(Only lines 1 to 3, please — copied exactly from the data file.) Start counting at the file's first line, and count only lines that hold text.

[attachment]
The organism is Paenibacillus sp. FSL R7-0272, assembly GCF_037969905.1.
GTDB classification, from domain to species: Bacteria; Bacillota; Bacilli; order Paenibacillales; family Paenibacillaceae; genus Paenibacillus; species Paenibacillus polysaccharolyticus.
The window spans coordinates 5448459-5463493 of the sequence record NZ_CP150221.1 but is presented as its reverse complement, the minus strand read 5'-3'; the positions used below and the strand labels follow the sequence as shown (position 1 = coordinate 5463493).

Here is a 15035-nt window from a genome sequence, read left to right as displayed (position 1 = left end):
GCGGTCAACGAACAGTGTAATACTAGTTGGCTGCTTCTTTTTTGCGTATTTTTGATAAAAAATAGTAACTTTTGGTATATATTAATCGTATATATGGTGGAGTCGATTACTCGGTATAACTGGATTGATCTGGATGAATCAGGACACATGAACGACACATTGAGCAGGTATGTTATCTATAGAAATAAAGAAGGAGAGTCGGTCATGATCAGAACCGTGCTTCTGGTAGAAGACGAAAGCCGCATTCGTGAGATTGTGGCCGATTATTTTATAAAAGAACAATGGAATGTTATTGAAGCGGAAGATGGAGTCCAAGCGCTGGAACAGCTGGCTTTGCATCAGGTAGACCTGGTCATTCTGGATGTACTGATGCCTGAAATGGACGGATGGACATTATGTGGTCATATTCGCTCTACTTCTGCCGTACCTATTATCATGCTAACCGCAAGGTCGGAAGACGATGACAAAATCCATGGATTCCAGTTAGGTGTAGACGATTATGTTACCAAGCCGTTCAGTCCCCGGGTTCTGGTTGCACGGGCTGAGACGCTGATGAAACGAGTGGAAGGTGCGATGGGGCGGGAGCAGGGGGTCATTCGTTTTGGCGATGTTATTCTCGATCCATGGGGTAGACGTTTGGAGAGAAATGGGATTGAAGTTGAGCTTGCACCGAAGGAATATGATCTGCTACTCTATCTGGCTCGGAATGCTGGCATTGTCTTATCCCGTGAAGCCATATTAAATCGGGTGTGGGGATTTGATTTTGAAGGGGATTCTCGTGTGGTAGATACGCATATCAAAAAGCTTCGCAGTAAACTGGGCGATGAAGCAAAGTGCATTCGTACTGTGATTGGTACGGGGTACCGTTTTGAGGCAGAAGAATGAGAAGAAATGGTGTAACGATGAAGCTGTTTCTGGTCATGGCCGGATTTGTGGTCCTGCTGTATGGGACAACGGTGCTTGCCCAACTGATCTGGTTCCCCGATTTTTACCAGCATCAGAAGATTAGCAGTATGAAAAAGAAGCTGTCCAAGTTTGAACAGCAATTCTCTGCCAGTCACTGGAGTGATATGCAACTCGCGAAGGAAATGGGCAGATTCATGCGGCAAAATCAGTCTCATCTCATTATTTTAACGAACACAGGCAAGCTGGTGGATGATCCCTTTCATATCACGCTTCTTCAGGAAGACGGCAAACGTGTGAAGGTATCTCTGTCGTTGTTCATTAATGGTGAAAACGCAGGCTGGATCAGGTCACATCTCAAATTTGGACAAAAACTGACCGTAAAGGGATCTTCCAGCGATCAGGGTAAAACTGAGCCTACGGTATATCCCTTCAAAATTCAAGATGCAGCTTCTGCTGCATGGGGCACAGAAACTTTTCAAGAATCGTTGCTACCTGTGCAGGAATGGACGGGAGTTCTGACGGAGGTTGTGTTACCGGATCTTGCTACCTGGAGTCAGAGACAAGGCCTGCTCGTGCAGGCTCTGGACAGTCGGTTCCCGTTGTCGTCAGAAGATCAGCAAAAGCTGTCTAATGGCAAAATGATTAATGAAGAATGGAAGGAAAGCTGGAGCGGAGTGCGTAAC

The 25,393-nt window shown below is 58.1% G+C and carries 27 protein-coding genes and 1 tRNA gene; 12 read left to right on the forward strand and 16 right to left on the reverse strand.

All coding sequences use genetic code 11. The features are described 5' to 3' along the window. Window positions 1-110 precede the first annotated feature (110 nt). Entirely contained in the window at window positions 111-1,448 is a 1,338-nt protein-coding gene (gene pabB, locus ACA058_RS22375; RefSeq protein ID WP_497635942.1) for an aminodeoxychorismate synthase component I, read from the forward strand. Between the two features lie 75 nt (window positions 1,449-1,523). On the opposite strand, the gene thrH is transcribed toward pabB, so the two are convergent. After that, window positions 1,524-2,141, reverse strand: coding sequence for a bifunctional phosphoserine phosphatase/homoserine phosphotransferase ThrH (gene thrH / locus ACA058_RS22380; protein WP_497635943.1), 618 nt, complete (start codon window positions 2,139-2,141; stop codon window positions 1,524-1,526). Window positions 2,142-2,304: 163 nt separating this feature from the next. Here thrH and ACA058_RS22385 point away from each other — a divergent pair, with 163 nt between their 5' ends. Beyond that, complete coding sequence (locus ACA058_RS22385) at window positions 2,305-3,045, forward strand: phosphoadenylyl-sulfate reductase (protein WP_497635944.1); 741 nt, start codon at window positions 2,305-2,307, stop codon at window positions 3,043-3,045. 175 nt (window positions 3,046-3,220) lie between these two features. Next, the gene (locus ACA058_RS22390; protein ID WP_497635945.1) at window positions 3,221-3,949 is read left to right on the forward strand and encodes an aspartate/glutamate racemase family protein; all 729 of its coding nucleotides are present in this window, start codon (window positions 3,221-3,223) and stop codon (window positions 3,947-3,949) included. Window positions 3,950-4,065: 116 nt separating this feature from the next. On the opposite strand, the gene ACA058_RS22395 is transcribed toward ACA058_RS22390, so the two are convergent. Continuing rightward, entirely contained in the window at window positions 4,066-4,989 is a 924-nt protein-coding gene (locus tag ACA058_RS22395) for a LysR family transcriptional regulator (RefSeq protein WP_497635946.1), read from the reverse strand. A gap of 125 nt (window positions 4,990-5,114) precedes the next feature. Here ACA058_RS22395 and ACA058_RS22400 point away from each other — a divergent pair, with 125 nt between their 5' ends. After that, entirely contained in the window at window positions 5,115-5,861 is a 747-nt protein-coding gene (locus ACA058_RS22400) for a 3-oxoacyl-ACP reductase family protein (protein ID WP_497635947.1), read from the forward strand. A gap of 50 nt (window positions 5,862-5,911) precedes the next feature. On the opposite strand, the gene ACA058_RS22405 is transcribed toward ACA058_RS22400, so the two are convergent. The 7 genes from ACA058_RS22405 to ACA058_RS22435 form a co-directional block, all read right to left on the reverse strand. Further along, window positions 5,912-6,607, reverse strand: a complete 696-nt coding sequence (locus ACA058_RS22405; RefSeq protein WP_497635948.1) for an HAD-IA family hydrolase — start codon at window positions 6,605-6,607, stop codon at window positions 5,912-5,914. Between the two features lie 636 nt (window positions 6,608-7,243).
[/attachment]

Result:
The organism is Paenibacillus sp. FSL R7-0272, assembly GCF_037969905.1.
GTDB classification, from domain to species: Bacteria; Bacillota; Bacilli; order Paenibacillales; family Paenibacillaceae; genus Paenibacillus; species Paenibacillus polysaccharolyticus.
The window spans coordinates 5448459-5463493 of the sequence record NZ_CP150221.1 but is presented as its reverse complement, the minus strand read 5'-3'; the positions used below and the strand labels follow the sequence as shown (position 1 = coordinate 5463493).